On March 26, 2005, while my husband and I were out of town, Saul Bellow left a message on our answering machine—speaking deliberately, as if determined not to be misunderstood: “I want to leave a message for Ruth. There is no more war. The war is ended. This is Saul Bellow speaking. No war. It is all over. No further war.” End of call.
There followed a second message, this one from Janis Bellow, explaining that Saul had insisted on phoning us that morning. He was feeling a little better, as we could judge for ourselves if we wanted to come over to pay them a visit. When Len, my husband, and I stopped by later that week, we found Saul uncommonly serene. He sat in the hospital bed that had been set up for him, stroking Moosie the family cat and letting the conversation flow around him rather than through him (as had always been the case before). He was slow to respond when Len tried to engage him on familiar topics, like their native Montreal and family members whom we knew in common. As his message had signaled, Saul was now hors de combat. I realized that Janis was about to lose a husband, their daughter a father, and I—with humble respect for the differences—a comrade-in-arms.
Though Saul was disoriented during those last weeks of his life, his telephone message followed logically from conversations we had been having as long as we had known each other. Like most people, I had first gotten to know him as a reader, but thanks to his extended family in Montreal, he came often to the city where I grew up, and the brief contacts I had with him over the years allowed me to feel I knew him far better than I did. He was my favorite novelist, which meant that I occasionally sparred with him mentally the way his character Moses Herzog does in the letters he writes to Nietzsche and Heidegger. The sparring continued when we became friends, but by that time we were on the same side of every struggle that mattered. It was not surprising that he should have called to tell me he was about to exit the field of battle.
At the start of our friendship, I challenged Saul’s soldierly commitment. The first time was during a spectacular weekend in the spring of 1984 that was orchestrated by Guy Descary, the mayor of Lachine, a small city near Montreal, who had happened upon “Lachine” in a roster of Nobel Prize winners, and decided to name the new library of his suburb after its most famous native son. In a bid to attract full press coverage—he was considering a run for the Montreal mayoralty—Descary arranged a formal dedication of the Saul Bellow Library, to be followed by a celebratory luncheon at the Lachine waterfront. Montreal and its suburbs remain divided into fairly separate ethnic blocs, so that a special excitement accompanies events that draw its various communities together. Here was a French mayor honoring an English writer who made a point of staying in touch with his local Jewish family. Saul invoked Yiddish, English, and French during the ceremonies, demonstrating the mayor’s contention that “Saul Bellow never forgot his roots.”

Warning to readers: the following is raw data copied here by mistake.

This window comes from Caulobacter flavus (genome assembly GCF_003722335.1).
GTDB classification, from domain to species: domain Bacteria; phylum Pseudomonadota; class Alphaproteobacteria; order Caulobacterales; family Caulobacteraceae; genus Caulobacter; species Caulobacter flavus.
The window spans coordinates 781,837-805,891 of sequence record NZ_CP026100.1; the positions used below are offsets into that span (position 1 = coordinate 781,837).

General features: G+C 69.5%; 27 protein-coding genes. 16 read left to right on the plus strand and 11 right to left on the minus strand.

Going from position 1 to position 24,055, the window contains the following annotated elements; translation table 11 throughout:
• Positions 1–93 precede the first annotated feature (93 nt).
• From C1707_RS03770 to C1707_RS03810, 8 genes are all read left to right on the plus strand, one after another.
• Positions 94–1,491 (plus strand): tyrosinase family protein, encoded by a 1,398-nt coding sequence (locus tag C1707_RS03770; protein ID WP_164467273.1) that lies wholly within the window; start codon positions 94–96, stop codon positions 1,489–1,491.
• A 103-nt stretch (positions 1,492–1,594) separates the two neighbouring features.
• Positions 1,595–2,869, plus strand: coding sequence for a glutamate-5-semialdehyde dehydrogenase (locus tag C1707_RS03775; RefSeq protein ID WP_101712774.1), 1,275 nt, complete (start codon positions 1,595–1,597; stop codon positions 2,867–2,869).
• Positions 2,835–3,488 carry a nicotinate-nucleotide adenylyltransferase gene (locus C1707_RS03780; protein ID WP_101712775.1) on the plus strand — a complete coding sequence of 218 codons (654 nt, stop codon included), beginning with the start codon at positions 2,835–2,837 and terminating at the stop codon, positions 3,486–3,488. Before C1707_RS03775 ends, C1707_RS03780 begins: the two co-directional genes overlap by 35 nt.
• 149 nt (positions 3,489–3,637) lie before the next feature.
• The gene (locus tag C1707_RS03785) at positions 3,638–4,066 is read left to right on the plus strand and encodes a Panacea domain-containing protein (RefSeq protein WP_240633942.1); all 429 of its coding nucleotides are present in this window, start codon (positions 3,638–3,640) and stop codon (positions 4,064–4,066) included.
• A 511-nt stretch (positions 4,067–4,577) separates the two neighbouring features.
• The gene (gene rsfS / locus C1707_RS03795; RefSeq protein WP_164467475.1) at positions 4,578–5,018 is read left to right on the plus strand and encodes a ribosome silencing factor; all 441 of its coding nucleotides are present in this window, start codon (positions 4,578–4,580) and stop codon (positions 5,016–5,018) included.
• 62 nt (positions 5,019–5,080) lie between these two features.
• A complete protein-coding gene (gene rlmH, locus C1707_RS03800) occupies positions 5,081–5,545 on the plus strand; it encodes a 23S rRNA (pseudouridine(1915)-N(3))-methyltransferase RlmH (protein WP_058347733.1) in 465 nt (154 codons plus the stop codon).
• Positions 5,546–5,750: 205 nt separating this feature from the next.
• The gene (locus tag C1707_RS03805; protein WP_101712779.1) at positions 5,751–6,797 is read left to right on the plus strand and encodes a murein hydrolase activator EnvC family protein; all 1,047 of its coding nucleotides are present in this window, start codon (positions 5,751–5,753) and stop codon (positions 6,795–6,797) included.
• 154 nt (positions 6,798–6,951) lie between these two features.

I was one of many speakers at the luncheon in Saul’s honor, of which I best remember Elizabeth Spencer’s reminiscences about the time she met Saul in Paris in 1949, when he was there on a Guggenheim Fellowship. The breezy young man she described was still recognizably there as the guest of honor, enjoying the array of local notables, literati, and members of family paying tribute to his talent and charm. More than on the talks, however, my mind was fixed anxiously on the note I had slipped to Saul before we sat down to the meal, whose contents were quite at odds with the reverential tone of my public remarks. Although I knew he did not take kindly to criticism and feared that I might blow my chance of ever getting to know him better, I had felt compelled to share with him my disappointment about something he had recently done—or rather, undone.
My remonstrance had to do with his resignation from the Committee for the Free World—an organization Midge Decter had founded several years earlier “to conduct a battle of ideas in defense of Western values and institutions” by taking public positions for American victory against Soviet influence in the Cold War. To this end, she drew together thinkers from Europe and North America who recognized the danger of Communism, some because they had once been forcibly subject to Communist rule and others because they had at one time “said the blessing over poison”—the Canadian poet A. M. Klein’s description of those who had voluntarily joined the Party. Midge deemed that no less threatening to our democratic societies than Soviet missiles or OPEC cartels were the compatriots among our academic and cultural elites who “blamed America first,” to use the phrase made famous by Jeane Kirkpatrick at the 1984 Republican National Convention. The Committee’s monthly bulletin Contentions drew a bead on writers and columnists who argued that our political system was founded on oppression, that its freedoms were a sham, and that our prosperity depended on the exploitation of poorer nations. Saul Bellow was a charter member of the Committee’s international board, which also included Raymond Aron, William Barrett, Paul Johnson, Leszek Kolakowski, Tom Stoppard, and George Will.